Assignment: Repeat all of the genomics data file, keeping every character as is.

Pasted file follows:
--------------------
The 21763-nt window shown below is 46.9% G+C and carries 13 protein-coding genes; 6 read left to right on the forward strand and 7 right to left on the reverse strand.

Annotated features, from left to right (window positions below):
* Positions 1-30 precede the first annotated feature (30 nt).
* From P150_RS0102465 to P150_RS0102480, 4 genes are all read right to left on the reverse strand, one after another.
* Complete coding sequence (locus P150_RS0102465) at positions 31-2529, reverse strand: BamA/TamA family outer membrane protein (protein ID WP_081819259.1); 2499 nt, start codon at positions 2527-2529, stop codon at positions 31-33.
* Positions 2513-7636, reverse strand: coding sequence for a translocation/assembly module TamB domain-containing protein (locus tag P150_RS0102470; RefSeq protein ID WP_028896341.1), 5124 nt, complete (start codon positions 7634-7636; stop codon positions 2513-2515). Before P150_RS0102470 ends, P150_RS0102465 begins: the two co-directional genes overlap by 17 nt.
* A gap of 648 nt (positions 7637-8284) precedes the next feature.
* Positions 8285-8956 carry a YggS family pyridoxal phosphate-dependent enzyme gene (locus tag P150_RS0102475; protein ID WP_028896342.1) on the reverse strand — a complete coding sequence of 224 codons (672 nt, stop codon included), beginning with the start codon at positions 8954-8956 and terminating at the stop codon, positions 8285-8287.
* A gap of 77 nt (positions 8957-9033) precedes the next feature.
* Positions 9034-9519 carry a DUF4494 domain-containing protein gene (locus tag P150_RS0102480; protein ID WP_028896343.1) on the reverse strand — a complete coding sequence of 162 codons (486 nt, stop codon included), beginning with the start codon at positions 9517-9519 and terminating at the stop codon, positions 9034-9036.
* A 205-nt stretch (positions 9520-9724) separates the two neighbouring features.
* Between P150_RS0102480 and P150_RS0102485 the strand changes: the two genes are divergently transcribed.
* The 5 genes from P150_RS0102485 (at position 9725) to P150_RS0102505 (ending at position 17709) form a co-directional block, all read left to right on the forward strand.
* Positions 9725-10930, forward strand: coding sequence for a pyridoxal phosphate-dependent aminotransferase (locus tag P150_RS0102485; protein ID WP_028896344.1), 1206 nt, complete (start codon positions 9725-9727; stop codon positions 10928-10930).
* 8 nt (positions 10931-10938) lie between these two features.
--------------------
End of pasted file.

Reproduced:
The 21763-nt window shown below is 46.9% G+C and carries 13 protein-coding genes; 6 read left to right on the forward strand and 7 right to left on the reverse strand.

Annotated features, from left to right (window positions below):
* Positions 1-30 precede the first annotated feature (30 nt).
* From P150_RS0102465 to P150_RS0102480, 4 genes are all read right to left on the reverse strand, one after another.
* Complete coding sequence (locus P150_RS0102465) at positions 31-2529, reverse strand: BamA/TamA family outer membrane protein (protein ID WP_081819259.1); 2499 nt, start codon at positions 2527-2529, stop codon at positions 31-33.
* Positions 2513-7636, reverse strand: coding sequence for a translocation/assembly module TamB domain-containing protein (locus tag P150_RS0102470; RefSeq protein ID WP_028896341.1), 5124 nt, complete (start codon positions 7634-7636; stop codon positions 2513-2515). Before P150_RS0102470 ends, P150_RS0102465 begins: the two co-directional genes overlap by 17 nt.
* A gap of 648 nt (positions 7637-8284) precedes the next feature.
* Positions 8285-8956 carry a YggS family pyridoxal phosphate-dependent enzyme gene (locus tag P150_RS0102475; protein ID WP_028896342.1) on the reverse strand — a complete coding sequence of 224 codons (672 nt, stop codon included), beginning with the start codon at positions 8954-8956 and terminating at the stop codon, positions 8285-8287.
* A gap of 77 nt (positions 8957-9033) precedes the next feature.
* Positions 9034-9519 carry a DUF4494 domain-containing protein gene (locus tag P150_RS0102480; protein ID WP_028896343.1) on the reverse strand — a complete coding sequence of 162 codons (486 nt, stop codon included), beginning with the start codon at positions 9517-9519 and terminating at the stop codon, positions 9034-9036.
* A 205-nt stretch (positions 9520-9724) separates the two neighbouring features.
* Between P150_RS0102480 and P150_RS0102485 the strand changes: the two genes are divergently transcribed.
* The 5 genes from P150_RS0102485 (at position 9725) to P150_RS0102505 (ending at position 17709) form a co-directional block, all read left to right on the forward strand.
* Positions 9725-10930, forward strand: coding sequence for a pyridoxal phosphate-dependent aminotransferase (locus tag P150_RS0102485; protein ID WP_028896344.1), 1206 nt, complete (start codon positions 9725-9727; stop codon positions 10928-10930).
* 8 nt (positions 10931-10938) lie between these two features.